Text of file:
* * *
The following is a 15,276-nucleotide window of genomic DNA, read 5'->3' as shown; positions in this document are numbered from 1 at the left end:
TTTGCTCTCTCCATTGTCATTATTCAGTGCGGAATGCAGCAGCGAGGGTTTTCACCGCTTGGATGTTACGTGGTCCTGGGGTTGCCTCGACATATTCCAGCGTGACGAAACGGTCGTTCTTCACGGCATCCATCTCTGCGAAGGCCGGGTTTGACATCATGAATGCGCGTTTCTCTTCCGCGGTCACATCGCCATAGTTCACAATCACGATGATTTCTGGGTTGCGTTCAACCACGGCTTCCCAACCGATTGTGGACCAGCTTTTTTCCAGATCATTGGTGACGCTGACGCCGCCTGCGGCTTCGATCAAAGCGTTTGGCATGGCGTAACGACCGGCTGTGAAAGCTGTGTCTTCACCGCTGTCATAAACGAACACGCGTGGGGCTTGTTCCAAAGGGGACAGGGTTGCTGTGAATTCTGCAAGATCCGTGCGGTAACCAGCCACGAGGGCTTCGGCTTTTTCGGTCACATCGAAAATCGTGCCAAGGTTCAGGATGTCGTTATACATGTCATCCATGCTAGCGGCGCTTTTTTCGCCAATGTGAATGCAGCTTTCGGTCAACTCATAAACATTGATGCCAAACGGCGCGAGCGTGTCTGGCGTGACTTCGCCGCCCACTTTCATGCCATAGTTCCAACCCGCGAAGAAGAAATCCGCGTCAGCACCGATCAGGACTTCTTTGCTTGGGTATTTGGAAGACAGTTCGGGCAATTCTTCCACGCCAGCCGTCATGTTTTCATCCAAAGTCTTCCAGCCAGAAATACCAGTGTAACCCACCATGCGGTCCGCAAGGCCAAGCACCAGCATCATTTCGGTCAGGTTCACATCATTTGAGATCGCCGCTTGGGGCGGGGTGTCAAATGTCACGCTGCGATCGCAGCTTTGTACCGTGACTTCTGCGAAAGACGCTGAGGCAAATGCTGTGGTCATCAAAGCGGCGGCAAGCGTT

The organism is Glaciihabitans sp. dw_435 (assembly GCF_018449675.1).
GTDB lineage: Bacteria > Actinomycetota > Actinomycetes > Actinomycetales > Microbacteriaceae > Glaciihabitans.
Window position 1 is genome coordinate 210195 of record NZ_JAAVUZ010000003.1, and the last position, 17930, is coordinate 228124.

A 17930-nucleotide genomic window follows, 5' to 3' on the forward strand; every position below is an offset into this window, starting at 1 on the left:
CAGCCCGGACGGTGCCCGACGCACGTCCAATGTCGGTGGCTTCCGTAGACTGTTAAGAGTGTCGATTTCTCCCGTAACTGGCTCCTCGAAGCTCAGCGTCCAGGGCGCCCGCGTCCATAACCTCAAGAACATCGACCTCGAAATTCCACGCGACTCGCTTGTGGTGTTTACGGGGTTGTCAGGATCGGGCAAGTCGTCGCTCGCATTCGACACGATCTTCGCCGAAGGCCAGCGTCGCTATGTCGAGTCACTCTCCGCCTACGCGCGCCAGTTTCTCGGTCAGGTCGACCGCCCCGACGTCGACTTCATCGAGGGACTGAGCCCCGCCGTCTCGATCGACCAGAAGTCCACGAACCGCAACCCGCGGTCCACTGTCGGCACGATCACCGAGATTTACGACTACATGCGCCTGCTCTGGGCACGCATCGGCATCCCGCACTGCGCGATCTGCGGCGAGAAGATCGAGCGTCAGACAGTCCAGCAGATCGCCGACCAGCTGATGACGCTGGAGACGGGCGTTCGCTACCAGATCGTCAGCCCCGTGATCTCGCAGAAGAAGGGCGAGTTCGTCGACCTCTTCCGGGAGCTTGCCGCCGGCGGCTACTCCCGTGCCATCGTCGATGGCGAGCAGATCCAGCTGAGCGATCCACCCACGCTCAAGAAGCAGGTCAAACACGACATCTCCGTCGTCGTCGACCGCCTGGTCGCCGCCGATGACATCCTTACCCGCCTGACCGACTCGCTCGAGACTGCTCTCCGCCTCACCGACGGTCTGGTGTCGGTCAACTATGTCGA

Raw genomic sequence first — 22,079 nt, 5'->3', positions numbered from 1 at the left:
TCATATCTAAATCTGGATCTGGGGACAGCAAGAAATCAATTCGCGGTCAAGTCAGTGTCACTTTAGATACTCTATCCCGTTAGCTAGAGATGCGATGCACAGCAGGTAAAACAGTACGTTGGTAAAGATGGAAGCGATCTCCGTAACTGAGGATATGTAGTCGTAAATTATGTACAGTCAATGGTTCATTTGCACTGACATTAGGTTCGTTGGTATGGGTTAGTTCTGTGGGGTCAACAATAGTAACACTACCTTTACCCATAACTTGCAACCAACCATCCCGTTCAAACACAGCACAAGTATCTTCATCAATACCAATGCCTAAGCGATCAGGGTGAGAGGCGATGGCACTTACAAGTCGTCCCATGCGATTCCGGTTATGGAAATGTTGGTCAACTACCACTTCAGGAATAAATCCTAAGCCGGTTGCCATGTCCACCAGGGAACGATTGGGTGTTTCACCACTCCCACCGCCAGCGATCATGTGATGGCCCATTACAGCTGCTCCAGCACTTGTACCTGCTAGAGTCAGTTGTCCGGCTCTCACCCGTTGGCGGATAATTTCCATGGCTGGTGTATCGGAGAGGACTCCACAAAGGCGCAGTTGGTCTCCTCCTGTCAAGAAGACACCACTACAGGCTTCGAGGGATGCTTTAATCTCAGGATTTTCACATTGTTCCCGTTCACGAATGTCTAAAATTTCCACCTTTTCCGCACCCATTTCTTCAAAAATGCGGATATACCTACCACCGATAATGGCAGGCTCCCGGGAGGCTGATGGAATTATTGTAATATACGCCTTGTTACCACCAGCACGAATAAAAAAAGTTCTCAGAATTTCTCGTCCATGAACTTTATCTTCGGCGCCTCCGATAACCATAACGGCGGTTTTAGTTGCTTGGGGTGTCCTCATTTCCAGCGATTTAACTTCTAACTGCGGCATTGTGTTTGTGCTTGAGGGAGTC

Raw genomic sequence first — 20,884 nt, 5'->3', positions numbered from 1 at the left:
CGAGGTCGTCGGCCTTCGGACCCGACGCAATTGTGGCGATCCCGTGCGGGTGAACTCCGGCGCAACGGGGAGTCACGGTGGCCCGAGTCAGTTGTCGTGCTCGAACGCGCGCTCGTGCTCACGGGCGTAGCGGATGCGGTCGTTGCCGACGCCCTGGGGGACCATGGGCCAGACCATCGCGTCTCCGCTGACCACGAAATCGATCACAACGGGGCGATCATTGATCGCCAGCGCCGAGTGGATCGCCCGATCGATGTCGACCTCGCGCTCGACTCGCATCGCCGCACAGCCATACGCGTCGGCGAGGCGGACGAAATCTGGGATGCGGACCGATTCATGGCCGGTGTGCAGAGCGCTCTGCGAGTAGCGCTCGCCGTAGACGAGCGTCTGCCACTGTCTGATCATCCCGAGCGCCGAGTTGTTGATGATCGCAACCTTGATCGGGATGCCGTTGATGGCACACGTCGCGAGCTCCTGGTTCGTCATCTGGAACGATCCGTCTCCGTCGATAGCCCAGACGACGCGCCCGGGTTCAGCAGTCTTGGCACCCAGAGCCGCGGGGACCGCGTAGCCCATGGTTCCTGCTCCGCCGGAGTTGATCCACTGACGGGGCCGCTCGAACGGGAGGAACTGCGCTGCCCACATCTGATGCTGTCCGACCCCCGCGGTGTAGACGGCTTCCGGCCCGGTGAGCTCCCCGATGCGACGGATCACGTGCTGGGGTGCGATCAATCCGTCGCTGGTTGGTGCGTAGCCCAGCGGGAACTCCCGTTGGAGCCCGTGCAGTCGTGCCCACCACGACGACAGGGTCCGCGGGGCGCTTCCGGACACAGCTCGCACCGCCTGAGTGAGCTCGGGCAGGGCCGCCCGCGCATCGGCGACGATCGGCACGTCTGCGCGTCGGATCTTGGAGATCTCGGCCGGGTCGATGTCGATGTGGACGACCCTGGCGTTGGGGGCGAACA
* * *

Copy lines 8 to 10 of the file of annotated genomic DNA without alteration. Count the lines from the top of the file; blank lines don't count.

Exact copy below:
Raw genomic sequence first — 22,079 nt, 5'->3', positions numbered from 1 at the left:
TCATATCTAAATCTGGATCTGGGGACAGCAAGAAATCAATTCGCGGTCAAGTCAGTGTCACTTTAGATACTCTATCCCGTTAGCTAGAGATGCGATGCACAGCAGGTAAAACAGTACGTTGGTAAAGATGGAAGCGATCTCCGTAACTGAGGATATGTAGTCGTAAATTATGTACAGTCAATGGTTCATTTGCACTGACATTAGGTTCGTTGGTATGGGTTAGTTCTGTGGGGTCAACAATAGTAACACTACCTTTACCCATAACTTGCAACCAACCATCCCGTTCAAACACAGCACAAGTATCTTCATCAATACCAATGCCTAAGCGATCAGGGTGAGAGGCGATGGCACTTACAAGTCGTCCCATGCGATTCCGGTTATGGAAATGTTGGTCAACTACCACTTCAGGAATAAATCCTAAGCCGGTTGCCATGTCCACCAGGGAACGATTGGGTGTTTCACCACTCCCACCGCCAGCGATCATGTGATGGCCCATTACAGCTGCTCCAGCACTTGTACCTGCTAGAGTCAGTTGTCCGGCTCTCACCCGTTGGCGGATAATTTCCATGGCTGGTGTATCGGAGAGGACTCCACAAAGGCGCAGTTGGTCTCCTCCTGTCAAGAAGACACCACTACAGGCTTCGAGGGATGCTTTAATCTCAGGATTTTCACATTGTTCCCGTTCACGAATGTCTAAAATTTCCACCTTTTCCGCACCCATTTCTTCAAAAATGCGGATATACCTACCACCGATAATGGCAGGCTCCCGGGAGGCTGATGGAATTATTGTAATATACGCCTTGTTACCACCAGCACGAATAAAAAAAGTTCTCAGAATTTCTCGTCCATGAACTTTATCTTCGGCGCCTCCGATAACCATAACGGCGGTTTTAGTTGCTTGGGGTGTCCTCATTTCCAGCGATTTAACTTCTAACTGCGGCATTGTGTTTGTGCTTGAGGGAGTC

Raw genomic sequence first — 20,884 nt, 5'->3', positions numbered from 1 at the left: